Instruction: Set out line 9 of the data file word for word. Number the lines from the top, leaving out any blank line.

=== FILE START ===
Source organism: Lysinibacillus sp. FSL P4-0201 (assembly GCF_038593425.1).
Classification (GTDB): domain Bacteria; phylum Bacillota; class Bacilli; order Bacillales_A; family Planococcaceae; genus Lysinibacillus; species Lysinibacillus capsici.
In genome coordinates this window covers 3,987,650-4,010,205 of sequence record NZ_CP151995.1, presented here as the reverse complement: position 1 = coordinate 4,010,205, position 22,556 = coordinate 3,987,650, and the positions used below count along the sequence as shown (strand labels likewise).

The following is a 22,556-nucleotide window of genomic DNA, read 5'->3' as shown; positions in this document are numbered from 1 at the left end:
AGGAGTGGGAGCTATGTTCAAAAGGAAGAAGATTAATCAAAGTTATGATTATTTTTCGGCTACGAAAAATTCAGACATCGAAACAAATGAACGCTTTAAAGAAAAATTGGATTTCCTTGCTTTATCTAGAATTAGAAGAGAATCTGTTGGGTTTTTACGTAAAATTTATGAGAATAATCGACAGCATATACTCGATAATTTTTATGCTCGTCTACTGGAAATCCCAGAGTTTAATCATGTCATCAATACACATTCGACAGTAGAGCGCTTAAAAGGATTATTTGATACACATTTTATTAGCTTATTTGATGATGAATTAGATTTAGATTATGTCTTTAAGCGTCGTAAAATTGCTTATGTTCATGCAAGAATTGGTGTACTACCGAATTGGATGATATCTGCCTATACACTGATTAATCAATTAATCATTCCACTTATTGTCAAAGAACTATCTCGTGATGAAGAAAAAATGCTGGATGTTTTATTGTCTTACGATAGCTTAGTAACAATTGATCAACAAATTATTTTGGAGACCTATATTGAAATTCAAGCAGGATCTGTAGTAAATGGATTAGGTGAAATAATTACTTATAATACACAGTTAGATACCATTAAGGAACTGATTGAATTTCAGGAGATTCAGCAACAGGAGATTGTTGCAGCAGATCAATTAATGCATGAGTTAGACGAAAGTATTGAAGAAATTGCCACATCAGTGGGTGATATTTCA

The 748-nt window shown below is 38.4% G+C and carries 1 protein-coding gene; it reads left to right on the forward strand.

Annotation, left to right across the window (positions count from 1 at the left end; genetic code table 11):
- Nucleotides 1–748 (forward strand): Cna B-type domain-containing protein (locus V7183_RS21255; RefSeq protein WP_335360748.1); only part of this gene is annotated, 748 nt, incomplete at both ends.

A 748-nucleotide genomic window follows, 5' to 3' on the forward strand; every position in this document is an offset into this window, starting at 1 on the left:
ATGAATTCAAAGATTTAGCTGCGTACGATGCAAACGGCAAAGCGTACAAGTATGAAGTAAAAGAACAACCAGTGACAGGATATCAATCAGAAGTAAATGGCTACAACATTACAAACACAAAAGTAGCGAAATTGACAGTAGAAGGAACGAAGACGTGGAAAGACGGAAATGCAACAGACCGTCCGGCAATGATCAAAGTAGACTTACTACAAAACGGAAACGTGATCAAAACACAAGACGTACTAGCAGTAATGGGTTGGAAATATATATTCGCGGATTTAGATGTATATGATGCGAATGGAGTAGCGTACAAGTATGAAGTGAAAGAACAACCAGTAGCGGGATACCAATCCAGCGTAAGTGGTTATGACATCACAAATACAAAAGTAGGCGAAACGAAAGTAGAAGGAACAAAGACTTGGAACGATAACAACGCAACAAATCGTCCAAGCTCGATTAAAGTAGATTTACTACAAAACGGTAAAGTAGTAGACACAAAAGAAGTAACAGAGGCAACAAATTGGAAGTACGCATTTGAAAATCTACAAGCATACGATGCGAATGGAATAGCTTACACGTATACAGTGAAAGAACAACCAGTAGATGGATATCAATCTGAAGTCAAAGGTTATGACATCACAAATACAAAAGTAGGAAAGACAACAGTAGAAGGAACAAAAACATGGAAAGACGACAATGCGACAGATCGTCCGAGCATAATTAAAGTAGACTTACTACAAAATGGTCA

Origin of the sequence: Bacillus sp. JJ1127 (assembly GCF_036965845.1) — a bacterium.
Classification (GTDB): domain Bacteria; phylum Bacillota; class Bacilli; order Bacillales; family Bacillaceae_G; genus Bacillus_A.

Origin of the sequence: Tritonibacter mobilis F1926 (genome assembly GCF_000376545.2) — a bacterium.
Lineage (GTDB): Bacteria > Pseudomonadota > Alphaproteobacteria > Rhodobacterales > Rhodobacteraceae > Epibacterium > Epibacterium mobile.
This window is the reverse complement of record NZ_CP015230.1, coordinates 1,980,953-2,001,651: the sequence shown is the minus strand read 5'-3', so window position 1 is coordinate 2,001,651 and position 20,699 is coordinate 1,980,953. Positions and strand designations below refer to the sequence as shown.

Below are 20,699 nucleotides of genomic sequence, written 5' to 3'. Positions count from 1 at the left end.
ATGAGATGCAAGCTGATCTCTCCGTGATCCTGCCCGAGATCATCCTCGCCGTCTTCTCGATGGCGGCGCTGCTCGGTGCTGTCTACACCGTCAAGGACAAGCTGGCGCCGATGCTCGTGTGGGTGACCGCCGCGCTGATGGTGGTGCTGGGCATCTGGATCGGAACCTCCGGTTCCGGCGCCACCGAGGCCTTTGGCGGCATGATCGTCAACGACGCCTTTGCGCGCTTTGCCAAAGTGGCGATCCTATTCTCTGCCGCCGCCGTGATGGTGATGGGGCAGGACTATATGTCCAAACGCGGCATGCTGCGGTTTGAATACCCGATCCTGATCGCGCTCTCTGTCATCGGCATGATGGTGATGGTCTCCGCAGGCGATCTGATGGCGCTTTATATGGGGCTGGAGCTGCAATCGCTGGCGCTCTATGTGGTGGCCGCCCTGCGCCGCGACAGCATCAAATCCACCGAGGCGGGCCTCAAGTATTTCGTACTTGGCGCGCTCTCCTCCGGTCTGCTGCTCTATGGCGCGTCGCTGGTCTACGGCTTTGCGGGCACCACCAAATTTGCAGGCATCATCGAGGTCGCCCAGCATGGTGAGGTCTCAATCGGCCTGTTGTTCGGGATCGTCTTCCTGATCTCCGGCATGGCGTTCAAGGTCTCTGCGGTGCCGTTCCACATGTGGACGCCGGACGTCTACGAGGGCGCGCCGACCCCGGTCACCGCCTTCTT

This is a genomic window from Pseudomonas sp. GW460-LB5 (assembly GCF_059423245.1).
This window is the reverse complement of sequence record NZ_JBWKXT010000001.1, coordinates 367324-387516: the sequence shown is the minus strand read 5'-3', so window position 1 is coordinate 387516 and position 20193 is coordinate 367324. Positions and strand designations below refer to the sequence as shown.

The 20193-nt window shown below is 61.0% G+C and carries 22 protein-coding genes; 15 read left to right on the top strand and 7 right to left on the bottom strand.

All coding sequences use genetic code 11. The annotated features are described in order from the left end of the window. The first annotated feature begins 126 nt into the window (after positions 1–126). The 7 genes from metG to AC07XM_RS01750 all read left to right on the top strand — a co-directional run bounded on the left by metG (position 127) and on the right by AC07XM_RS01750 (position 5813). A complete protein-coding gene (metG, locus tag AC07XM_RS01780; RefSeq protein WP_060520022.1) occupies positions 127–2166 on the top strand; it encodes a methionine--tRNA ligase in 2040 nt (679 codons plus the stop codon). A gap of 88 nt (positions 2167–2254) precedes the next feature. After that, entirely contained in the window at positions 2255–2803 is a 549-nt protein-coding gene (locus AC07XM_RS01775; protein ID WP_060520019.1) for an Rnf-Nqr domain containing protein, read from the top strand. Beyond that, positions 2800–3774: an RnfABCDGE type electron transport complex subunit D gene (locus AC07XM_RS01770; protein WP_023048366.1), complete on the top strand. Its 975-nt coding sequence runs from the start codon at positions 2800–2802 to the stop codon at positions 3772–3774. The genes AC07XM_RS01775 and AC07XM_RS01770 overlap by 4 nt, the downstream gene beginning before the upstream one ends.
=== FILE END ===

A 748-nucleotide genomic window follows, 5' to 3' on the forward strand; every position in this document is an offset into this window, starting at 1 on the left: